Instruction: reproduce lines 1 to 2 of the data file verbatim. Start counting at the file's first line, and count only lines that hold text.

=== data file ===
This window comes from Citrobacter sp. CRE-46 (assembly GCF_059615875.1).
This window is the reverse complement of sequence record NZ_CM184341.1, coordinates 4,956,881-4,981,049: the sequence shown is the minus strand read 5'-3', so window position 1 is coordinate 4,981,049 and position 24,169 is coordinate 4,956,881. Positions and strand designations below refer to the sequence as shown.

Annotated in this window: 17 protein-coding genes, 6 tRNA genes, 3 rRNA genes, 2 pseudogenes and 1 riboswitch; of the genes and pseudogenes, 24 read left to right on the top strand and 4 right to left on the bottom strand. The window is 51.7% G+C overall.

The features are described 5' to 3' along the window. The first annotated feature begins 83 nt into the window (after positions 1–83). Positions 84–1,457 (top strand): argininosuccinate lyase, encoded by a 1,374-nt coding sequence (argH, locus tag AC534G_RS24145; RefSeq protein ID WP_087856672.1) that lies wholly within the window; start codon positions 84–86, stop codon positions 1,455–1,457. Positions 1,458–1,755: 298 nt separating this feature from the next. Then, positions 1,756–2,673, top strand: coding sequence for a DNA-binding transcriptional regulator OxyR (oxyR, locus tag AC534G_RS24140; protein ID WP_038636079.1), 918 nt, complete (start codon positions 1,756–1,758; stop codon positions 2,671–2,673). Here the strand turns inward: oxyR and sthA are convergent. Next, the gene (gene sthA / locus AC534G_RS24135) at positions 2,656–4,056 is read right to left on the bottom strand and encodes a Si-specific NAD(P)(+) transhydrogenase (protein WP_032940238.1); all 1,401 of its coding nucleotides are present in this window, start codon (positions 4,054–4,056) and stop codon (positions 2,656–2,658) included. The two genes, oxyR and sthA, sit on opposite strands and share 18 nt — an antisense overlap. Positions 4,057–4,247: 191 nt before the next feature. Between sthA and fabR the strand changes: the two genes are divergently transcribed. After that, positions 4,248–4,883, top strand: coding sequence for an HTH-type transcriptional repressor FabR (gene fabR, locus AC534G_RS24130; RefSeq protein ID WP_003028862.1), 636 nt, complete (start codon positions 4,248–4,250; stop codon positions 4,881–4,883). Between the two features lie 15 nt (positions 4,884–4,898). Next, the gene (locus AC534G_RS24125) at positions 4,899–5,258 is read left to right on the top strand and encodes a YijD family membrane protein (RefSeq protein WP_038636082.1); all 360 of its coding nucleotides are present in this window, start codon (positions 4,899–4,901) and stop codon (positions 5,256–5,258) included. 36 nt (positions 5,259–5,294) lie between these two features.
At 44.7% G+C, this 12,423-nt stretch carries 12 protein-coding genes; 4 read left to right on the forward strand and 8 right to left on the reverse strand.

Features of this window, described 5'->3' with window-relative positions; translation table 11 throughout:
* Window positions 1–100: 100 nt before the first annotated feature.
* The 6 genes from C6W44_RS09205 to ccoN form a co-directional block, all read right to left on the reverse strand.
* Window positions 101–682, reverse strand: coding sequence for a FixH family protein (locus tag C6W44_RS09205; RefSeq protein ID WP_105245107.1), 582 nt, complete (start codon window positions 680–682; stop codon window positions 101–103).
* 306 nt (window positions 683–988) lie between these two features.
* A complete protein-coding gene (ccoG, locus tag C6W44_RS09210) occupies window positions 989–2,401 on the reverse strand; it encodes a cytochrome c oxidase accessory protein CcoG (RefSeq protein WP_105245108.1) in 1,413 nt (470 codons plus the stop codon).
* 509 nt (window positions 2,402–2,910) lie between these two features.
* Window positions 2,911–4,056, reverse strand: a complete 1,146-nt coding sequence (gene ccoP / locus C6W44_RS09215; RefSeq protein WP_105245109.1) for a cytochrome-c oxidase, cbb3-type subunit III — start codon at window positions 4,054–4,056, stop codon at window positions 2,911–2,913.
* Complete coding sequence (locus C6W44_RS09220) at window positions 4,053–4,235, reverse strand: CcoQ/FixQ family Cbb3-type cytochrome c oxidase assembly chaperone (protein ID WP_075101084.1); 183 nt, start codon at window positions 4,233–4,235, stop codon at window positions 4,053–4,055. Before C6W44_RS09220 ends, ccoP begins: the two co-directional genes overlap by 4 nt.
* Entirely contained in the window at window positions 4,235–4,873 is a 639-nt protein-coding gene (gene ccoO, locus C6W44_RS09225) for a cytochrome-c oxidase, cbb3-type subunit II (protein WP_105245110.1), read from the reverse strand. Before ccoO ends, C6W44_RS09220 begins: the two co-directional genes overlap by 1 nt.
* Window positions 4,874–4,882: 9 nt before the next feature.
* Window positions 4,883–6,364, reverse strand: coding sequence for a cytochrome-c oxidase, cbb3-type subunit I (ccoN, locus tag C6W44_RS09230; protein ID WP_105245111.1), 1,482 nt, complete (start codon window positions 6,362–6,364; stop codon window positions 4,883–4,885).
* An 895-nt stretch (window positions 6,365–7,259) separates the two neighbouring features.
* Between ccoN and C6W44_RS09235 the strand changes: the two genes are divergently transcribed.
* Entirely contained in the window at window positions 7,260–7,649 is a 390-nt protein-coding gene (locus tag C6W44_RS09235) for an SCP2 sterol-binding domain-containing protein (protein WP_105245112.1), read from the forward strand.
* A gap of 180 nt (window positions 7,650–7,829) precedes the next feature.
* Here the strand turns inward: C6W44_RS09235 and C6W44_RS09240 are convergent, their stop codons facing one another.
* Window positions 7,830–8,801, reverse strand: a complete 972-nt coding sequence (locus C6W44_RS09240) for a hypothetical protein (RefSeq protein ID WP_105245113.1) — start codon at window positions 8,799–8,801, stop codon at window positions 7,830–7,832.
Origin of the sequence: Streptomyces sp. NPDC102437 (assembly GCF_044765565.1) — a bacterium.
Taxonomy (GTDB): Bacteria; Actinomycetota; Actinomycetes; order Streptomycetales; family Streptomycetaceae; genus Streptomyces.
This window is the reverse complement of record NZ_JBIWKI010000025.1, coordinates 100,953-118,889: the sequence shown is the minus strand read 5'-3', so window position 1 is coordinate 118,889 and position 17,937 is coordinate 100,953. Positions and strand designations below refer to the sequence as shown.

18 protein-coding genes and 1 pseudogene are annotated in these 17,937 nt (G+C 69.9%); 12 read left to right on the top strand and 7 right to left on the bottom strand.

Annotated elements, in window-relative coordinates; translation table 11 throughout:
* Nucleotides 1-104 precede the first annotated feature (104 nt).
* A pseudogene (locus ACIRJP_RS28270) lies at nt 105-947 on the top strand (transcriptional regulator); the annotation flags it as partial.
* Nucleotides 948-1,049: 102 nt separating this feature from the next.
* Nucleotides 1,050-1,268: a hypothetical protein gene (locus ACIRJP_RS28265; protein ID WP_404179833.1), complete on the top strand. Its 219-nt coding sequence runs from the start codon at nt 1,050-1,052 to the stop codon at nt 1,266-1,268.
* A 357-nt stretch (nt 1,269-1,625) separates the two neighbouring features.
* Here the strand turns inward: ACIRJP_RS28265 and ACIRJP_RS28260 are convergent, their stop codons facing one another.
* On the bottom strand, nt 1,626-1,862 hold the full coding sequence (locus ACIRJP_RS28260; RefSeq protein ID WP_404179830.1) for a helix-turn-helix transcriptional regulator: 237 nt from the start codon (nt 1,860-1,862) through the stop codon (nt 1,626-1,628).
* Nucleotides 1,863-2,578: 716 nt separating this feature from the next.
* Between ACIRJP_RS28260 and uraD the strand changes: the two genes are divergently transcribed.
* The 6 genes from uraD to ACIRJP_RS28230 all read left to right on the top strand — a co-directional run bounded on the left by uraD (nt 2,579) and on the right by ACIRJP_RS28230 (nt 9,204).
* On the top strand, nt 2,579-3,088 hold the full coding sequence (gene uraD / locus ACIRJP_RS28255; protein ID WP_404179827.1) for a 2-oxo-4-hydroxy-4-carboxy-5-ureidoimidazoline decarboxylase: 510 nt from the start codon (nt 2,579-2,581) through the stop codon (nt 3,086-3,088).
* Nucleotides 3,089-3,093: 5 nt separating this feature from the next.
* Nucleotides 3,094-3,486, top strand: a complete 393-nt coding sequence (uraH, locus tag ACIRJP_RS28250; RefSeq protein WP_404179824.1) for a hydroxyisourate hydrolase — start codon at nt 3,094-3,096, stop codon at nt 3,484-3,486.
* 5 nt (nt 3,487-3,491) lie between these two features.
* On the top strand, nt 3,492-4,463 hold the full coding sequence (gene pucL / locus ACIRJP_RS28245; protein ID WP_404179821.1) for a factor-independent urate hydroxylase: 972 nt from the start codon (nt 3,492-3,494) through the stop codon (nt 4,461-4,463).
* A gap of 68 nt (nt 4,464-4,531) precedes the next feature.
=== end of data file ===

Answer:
This window comes from Citrobacter sp. CRE-46 (assembly GCF_059615875.1).
This window is the reverse complement of sequence record NZ_CM184341.1, coordinates 4,956,881-4,981,049: the sequence shown is the minus strand read 5'-3', so window position 1 is coordinate 4,981,049 and position 24,169 is coordinate 4,956,881. Positions and strand designations below refer to the sequence as shown.